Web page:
Police have arrested the Afghan-born American wanted in connection with weekend bombings in New York and New Jersey. The assailant shot two officers during a firefight in Linden, New Jersey.
Video shown by CNN showed Ahmad Rahami put in the back of an ambulance on Monday after a shootout with police in Linden, New Jersey. He had a bloody bandage on his right arm with his torso covered in a blanket.
Linden police Captain James Sarnicki told American broadcaster NBC news Rahami opened fire on an officer who woke him from his sleep in a doorway. He added two officers were wounded in the firefight.
FBI agents and local converged on an apartment near a train station in Elizabeth, New Jersey, early on Monday, saying Rahami had lived at that address.
After Rahami was arrested New York Governor Andrew Cuomo called the bombing an apparent act of “terrorism.”
“Yesterday there was no hint of any connection to foreign terrorism…bit there may very well turn out to be a link to foreign terrorist organizations, and that we’ll find out today or in the coming days,” Cuomo said at a news conference on Monday.
New York City Mayor Bill de Blasio agreed with Cuomo. “We have every reason to believe this was an act of terror,” said de Blasio after Rahami’s arrest.
Five suspicious devices were found on Sunday near the train station in Elizabeth.
Elizabeth Mayor Christian Bollwage said the devices were found in a bag in a trash bin by two men who reported seeing wires and a pipe coming out of the package.
President Barack Obama said Americans “must not succumb to fear” after the bombings during a news conference on Monday.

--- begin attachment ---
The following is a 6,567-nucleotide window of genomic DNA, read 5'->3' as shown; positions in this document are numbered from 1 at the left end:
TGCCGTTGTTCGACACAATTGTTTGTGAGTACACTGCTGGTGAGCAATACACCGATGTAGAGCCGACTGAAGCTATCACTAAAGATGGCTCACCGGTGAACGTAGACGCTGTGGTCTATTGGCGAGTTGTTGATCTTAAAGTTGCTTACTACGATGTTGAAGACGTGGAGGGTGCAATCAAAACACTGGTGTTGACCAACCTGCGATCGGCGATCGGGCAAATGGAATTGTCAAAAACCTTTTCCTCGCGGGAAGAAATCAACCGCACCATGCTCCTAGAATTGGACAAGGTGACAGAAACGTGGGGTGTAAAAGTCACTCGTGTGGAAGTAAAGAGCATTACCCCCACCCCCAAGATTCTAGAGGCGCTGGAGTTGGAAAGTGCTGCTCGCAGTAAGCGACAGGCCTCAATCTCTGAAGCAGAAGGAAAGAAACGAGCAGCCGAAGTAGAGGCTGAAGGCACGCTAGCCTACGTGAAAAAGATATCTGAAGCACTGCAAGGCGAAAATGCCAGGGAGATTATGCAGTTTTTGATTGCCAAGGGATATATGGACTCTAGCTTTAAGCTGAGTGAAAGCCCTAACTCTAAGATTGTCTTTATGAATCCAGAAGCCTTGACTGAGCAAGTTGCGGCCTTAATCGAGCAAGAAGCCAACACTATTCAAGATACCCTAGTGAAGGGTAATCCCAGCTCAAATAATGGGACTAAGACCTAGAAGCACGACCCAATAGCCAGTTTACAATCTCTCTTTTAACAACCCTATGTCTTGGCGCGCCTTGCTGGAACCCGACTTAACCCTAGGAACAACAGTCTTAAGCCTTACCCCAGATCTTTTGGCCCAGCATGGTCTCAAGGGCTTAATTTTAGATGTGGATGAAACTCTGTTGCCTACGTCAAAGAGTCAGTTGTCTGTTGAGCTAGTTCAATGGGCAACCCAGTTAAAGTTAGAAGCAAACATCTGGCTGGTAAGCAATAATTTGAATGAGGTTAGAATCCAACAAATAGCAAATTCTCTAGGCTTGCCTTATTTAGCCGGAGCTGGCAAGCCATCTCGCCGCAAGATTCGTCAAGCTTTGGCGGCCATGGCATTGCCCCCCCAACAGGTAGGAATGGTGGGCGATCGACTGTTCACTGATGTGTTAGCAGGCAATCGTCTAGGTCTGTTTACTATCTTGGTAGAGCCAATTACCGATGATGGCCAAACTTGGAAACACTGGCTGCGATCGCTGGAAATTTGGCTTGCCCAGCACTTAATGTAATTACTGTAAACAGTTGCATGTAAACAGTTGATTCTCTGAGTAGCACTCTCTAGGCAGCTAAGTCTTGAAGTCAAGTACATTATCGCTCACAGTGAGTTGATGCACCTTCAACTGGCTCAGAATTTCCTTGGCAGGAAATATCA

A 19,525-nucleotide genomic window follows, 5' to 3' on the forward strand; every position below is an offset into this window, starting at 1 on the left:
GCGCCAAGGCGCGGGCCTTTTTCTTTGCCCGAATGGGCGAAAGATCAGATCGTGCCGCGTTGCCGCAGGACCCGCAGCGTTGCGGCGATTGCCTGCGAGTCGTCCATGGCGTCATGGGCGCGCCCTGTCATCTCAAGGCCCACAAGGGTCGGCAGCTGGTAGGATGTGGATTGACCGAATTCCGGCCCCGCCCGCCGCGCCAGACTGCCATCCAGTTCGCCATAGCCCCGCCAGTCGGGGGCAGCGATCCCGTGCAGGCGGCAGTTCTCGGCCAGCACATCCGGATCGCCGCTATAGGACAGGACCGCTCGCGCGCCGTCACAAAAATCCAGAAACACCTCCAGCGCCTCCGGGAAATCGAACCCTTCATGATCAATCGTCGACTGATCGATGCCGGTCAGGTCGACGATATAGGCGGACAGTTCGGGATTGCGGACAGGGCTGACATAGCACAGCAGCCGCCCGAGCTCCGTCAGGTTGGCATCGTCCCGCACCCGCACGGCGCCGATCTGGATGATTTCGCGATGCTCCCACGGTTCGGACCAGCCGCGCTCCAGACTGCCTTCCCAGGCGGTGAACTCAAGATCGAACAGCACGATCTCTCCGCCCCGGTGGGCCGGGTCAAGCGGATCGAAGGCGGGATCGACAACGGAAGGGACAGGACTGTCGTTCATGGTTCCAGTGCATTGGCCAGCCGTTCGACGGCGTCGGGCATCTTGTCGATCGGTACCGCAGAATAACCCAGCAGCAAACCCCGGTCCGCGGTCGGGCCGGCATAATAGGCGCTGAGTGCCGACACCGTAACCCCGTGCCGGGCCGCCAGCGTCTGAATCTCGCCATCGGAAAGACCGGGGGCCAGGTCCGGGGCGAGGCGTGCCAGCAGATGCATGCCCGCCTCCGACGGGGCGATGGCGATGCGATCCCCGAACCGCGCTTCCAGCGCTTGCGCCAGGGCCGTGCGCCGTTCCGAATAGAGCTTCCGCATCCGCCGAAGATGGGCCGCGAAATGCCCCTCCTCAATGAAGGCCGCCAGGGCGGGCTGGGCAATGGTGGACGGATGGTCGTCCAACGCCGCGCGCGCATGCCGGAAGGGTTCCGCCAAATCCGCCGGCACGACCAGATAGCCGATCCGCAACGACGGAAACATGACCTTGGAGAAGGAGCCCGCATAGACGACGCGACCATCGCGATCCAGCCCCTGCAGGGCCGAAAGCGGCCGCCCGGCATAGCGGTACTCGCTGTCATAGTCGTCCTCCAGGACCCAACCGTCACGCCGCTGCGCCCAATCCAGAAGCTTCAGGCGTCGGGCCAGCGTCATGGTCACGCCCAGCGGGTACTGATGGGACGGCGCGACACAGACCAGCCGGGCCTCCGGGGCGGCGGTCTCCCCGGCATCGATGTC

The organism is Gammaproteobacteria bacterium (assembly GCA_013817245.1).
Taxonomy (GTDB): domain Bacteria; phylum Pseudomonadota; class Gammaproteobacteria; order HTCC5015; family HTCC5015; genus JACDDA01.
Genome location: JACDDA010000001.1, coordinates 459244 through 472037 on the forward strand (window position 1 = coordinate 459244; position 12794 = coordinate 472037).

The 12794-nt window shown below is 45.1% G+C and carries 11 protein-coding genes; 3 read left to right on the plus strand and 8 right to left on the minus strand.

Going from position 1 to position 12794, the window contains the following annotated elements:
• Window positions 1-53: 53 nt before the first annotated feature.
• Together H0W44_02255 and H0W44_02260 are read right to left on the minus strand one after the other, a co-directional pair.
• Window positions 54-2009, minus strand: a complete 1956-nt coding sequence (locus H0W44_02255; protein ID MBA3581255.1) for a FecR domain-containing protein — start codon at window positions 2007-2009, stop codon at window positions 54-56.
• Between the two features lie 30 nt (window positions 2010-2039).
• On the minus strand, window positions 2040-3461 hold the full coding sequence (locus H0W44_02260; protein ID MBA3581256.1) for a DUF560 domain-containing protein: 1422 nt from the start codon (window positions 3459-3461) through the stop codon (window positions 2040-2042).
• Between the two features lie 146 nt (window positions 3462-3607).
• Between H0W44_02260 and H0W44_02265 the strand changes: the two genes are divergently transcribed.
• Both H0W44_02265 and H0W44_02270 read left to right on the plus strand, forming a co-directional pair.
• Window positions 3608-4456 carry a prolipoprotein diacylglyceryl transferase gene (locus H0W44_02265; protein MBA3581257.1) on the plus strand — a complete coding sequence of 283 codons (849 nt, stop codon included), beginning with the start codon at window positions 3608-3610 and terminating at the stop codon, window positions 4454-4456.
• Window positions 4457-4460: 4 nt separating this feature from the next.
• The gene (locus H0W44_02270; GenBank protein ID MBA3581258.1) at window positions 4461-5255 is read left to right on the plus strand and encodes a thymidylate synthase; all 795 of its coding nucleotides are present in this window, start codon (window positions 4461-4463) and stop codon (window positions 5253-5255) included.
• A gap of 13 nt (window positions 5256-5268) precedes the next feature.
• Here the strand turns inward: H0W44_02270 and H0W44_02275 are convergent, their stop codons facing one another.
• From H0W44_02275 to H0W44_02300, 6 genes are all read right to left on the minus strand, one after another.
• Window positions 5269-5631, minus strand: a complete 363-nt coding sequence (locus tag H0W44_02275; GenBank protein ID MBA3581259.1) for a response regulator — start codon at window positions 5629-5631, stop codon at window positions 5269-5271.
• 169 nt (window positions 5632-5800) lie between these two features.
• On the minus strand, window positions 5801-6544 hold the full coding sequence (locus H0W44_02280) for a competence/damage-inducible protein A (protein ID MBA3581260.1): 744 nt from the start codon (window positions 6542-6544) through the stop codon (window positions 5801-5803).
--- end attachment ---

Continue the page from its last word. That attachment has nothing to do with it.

“Even as we have to be vigilant and addressive both in preventing senseless acts of violence but also making sure that we find those who carry out such acts and bring them to justice, we all have a role to pla as citizens in making sure that we don’t succumb to fear,” said Obama.
Obama added that investigators saw “no connection” at this moment between the bombings in New Jersey and New York and a stabbing in Minnesota.
Blast during disarming attempt
One of the suspicious devices exploded when a bomb squad (pictured above) used a robot to try to disarm it. No injuries were reported.
The blasts have rattled many residents in the New York City metro area – just days after marking the 15th anniversary of the 9/11 attacks by al-Qaeda hijackers on New York and Washington in 2001.
Anthony Stanhope, who lives near the site of the Chelsea blast, said at first he thought the explosion was thunder and lightning.
“Then all of a sudden, car horns went off, and I thought, ‘Oh, my God, this isn’t lightning. This is too loud,” Stanhope told The Associated Press. “This is a bomb.”
Bombings precede UN meeting
The Chelsea blast followed a pipe bomb explosion on Saturday morning along the route of a running race in Seaside Park, a beachside town in New Jersey.
Saturday’s bombings and subsequent finds came just days before the annual General Assembly of the United Nations in New York.
ipj/jil/kbd (AP, AFP, Reuters, dpa)